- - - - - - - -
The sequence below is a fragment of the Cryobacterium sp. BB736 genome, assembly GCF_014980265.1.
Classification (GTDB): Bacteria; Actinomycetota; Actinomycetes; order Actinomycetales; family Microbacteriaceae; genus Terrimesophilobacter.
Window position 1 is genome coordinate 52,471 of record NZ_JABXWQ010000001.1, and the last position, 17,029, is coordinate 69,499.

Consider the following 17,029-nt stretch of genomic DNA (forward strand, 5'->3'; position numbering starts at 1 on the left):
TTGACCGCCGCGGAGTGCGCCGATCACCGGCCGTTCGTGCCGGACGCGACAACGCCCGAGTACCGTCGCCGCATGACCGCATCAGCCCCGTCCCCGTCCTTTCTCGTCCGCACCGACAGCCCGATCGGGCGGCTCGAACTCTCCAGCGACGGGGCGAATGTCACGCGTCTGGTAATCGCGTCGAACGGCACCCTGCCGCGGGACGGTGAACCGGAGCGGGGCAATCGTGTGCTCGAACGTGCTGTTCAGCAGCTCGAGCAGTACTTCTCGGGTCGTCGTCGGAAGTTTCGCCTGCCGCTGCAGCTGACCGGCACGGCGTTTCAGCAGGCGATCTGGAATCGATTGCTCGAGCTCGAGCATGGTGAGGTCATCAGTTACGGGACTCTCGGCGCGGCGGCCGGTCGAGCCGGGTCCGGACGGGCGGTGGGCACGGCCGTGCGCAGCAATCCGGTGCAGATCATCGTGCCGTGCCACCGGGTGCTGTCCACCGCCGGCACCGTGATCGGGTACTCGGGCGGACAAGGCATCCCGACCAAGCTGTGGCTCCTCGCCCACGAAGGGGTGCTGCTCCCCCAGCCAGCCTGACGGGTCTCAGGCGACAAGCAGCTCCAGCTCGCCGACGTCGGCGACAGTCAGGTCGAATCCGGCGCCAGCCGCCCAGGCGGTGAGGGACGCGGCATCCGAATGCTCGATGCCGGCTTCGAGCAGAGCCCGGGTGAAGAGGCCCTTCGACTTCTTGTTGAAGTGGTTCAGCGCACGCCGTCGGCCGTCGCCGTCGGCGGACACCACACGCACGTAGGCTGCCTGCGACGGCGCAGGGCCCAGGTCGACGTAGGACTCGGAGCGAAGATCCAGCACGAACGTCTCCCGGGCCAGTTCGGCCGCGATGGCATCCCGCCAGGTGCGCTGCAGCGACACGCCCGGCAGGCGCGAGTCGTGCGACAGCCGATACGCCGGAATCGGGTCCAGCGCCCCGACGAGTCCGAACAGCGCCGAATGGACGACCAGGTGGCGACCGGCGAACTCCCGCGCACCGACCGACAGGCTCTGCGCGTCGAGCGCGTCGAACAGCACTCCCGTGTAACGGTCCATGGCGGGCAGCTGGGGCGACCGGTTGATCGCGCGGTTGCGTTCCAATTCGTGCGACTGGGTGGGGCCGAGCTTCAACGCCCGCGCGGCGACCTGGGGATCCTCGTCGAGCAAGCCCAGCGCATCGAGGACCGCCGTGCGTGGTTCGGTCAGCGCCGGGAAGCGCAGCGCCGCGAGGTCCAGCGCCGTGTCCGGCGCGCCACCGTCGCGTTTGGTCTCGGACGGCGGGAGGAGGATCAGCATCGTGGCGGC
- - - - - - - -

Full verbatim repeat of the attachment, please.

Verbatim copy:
The sequence below is a fragment of the Cryobacterium sp. BB736 genome, assembly GCF_014980265.1.
Classification (GTDB): Bacteria; Actinomycetota; Actinomycetes; order Actinomycetales; family Microbacteriaceae; genus Terrimesophilobacter.
Window position 1 is genome coordinate 52,471 of record NZ_JABXWQ010000001.1, and the last position, 17,029, is coordinate 69,499.

Consider the following 17,029-nt stretch of genomic DNA (forward strand, 5'->3'; position numbering starts at 1 on the left):
TTGACCGCCGCGGAGTGCGCCGATCACCGGCCGTTCGTGCCGGACGCGACAACGCCCGAGTACCGTCGCCGCATGACCGCATCAGCCCCGTCCCCGTCCTTTCTCGTCCGCACCGACAGCCCGATCGGGCGGCTCGAACTCTCCAGCGACGGGGCGAATGTCACGCGTCTGGTAATCGCGTCGAACGGCACCCTGCCGCGGGACGGTGAACCGGAGCGGGGCAATCGTGTGCTCGAACGTGCTGTTCAGCAGCTCGAGCAGTACTTCTCGGGTCGTCGTCGGAAGTTTCGCCTGCCGCTGCAGCTGACCGGCACGGCGTTTCAGCAGGCGATCTGGAATCGATTGCTCGAGCTCGAGCATGGTGAGGTCATCAGTTACGGGACTCTCGGCGCGGCGGCCGGTCGAGCCGGGTCCGGACGGGCGGTGGGCACGGCCGTGCGCAGCAATCCGGTGCAGATCATCGTGCCGTGCCACCGGGTGCTGTCCACCGCCGGCACCGTGATCGGGTACTCGGGCGGACAAGGCATCCCGACCAAGCTGTGGCTCCTCGCCCACGAAGGGGTGCTGCTCCCCCAGCCAGCCTGACGGGTCTCAGGCGACAAGCAGCTCCAGCTCGCCGACGTCGGCGACAGTCAGGTCGAATCCGGCGCCAGCCGCCCAGGCGGTGAGGGACGCGGCATCCGAATGCTCGATGCCGGCTTCGAGCAGAGCCCGGGTGAAGAGGCCCTTCGACTTCTTGTTGAAGTGGTTCAGCGCACGCCGTCGGCCGTCGCCGTCGGCGGACACCACACGCACGTAGGCTGCCTGCGACGGCGCAGGGCCCAGGTCGACGTAGGACTCGGAGCGAAGATCCAGCACGAACGTCTCCCGGGCCAGTTCGGCCGCGATGGCATCCCGCCAGGTGCGCTGCAGCGACACGCCCGGCAGGCGCGAGTCGTGCGACAGCCGATACGCCGGAATCGGGTCCAGCGCCCCGACGAGTCCGAACAGCGCCGAATGGACGACCAGGTGGCGACCGGCGAACTCCCGCGCACCGACCGACAGGCTCTGCGCGTCGAGCGCGTCGAACAGCACTCCCGTGTAACGGTCCATGGCGGGCAGCTGGGGCGACCGGTTGATCGCGCGGTTGCGTTCCAATTCGTGCGACTGGGTGGGGCCGAGCTTCAACGCCCGCGCGGCGACCTGGGGATCCTCGTCGAGCAAGCCCAGCGCATCGAGGACCGCCGTGCGTGGTTCGGTCAGCGCCGGGAAGCGCAGCGCCGCGAGGTCCAGCGCCGTGTCCGGCGCGCCACCGTCGCGTTTGGTCTCGGACGGCGGGAGGAGGATCAGCATCGTGGCGGC